William Nee, a China researcher with Amnesty International in Hong Kong, said that although all the facts had not come to light, there was “good reason to believe” that mainland authorities were behind Lee’s abduction.

“The detentions of bloggers, democracy activists and independent journalists are unfortunately almost a daily occurrence in China, but thus far this sort of naked attack on freedom of expression has been unheard of in Hong Kong," he said. "This shocking case should also be seen in the context of a creeping internationalization of China's crackdown on dissidents and freedom of expression.”

Nee cited China’s collusion with Thai authorities to repatriate a democracy activist and a cartoonist in November, though the U.N. High Commissioner for Refugees had recognized them as refugees, and the way it cooperated with Burmese authorities in October to secure the return of the 16-year-old son of a human rights lawyer and activist who had fled from China.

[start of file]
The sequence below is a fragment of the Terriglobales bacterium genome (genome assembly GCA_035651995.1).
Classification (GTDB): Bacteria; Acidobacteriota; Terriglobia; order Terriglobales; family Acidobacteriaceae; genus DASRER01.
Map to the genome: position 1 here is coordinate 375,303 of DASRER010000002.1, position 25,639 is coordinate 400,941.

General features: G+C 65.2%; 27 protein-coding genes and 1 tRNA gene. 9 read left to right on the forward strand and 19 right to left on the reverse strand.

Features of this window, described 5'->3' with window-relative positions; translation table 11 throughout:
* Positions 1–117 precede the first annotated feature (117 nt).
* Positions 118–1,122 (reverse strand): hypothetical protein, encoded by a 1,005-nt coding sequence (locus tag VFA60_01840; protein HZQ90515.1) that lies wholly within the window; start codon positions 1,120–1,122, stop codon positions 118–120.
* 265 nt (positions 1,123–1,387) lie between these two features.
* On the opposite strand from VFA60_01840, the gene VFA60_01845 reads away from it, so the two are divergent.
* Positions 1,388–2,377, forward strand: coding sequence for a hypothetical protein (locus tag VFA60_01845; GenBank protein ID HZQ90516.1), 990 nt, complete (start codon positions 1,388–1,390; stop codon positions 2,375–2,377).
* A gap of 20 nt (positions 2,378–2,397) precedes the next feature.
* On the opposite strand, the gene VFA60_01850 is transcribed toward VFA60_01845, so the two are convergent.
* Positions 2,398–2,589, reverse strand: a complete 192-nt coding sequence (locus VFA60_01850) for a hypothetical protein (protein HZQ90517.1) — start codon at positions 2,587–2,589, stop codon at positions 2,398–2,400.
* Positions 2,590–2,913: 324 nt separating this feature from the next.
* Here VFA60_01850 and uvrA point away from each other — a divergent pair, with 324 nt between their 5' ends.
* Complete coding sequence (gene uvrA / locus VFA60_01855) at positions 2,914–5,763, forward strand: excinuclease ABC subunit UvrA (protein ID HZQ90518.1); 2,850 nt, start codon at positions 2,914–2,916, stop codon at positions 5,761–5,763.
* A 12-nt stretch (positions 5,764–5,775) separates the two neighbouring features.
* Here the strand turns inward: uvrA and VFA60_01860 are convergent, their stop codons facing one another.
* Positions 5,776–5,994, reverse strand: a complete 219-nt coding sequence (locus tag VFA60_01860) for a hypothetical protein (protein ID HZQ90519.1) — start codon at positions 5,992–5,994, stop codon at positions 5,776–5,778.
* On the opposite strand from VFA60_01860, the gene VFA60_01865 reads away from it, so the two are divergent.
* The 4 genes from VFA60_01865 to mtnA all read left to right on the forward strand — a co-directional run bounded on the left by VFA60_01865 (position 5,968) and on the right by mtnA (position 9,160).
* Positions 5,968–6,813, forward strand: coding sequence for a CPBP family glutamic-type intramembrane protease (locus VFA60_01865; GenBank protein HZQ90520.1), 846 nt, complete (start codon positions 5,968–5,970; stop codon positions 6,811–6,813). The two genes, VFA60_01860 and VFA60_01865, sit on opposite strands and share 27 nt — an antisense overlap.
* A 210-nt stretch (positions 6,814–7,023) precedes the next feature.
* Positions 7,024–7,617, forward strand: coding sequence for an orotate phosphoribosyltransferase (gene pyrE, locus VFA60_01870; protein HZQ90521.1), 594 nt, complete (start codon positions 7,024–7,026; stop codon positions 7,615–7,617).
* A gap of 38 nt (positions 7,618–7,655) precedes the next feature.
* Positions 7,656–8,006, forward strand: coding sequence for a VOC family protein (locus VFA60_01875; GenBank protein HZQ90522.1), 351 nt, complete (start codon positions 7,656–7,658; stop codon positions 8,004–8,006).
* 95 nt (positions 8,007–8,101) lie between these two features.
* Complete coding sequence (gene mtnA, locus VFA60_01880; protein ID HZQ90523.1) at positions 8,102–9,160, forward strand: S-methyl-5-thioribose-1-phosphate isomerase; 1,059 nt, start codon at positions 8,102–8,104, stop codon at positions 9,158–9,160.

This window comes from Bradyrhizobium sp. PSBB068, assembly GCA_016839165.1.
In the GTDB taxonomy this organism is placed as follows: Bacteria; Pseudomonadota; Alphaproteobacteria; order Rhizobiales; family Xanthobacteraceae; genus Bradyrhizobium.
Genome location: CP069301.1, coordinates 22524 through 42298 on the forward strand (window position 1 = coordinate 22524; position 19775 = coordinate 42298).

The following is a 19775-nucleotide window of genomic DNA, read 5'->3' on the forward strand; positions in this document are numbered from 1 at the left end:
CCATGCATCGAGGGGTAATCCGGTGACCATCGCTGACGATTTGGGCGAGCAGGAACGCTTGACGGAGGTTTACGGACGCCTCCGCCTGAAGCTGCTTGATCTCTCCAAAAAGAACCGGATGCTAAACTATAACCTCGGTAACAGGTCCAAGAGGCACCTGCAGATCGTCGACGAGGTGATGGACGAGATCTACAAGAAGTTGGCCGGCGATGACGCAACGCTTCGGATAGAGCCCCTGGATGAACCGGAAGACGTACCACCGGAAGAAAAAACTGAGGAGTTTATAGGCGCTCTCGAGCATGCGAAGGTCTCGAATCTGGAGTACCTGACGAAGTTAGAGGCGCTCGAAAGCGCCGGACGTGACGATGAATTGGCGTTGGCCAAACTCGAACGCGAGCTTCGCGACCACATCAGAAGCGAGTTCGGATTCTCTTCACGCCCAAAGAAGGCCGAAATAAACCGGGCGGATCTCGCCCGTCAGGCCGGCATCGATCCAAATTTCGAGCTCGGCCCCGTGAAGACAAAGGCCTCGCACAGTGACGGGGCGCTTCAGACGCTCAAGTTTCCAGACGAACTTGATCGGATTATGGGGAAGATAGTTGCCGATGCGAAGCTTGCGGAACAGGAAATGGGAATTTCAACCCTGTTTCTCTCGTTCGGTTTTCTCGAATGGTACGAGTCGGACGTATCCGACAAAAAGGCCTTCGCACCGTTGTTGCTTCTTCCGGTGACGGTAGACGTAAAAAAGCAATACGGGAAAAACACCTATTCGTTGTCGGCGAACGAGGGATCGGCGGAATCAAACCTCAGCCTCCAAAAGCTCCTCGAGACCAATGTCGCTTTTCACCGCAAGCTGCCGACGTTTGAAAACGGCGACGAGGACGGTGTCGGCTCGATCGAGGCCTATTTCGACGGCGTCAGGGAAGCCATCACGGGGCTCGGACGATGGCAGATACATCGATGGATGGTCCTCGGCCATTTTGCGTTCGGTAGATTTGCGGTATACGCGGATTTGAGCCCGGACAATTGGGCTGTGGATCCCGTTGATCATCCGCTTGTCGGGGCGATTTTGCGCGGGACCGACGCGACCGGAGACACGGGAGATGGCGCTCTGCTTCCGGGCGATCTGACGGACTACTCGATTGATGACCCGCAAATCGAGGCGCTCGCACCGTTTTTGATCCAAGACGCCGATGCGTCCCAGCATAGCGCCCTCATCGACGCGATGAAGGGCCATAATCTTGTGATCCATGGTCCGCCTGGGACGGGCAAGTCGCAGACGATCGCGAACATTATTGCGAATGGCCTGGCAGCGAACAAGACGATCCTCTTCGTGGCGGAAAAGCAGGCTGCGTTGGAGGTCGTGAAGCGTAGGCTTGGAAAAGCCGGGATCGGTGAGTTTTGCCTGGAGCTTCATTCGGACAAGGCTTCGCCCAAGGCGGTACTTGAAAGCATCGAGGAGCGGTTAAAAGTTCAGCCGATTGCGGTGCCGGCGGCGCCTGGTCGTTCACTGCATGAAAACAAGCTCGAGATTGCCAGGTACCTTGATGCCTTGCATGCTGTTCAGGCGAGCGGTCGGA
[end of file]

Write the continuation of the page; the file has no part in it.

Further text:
Further internationalizing the issue is the fact that Gui is a naturalized Swedish citizen, while one report in the Hong Kong media quoted Lee's daughter as saying that he might also hold a British passport. A spokesperson for the British Embassy in Beijing told the Guardian newspaper that British officials are "urgently investigating" those reports and are "deeply concerned" about the reports of the disappearances.

In Hong Kong, Lam said Lee’s disappearance has sparked huge concern among critics of the Chinese government, including pro-democracy politicians, journalists and other publishers.

“This could happen to anybody,” he said. “People are very shocked, and they are quite afraid.”

See more Harry Harrison cartoons in the South China Morning Post here.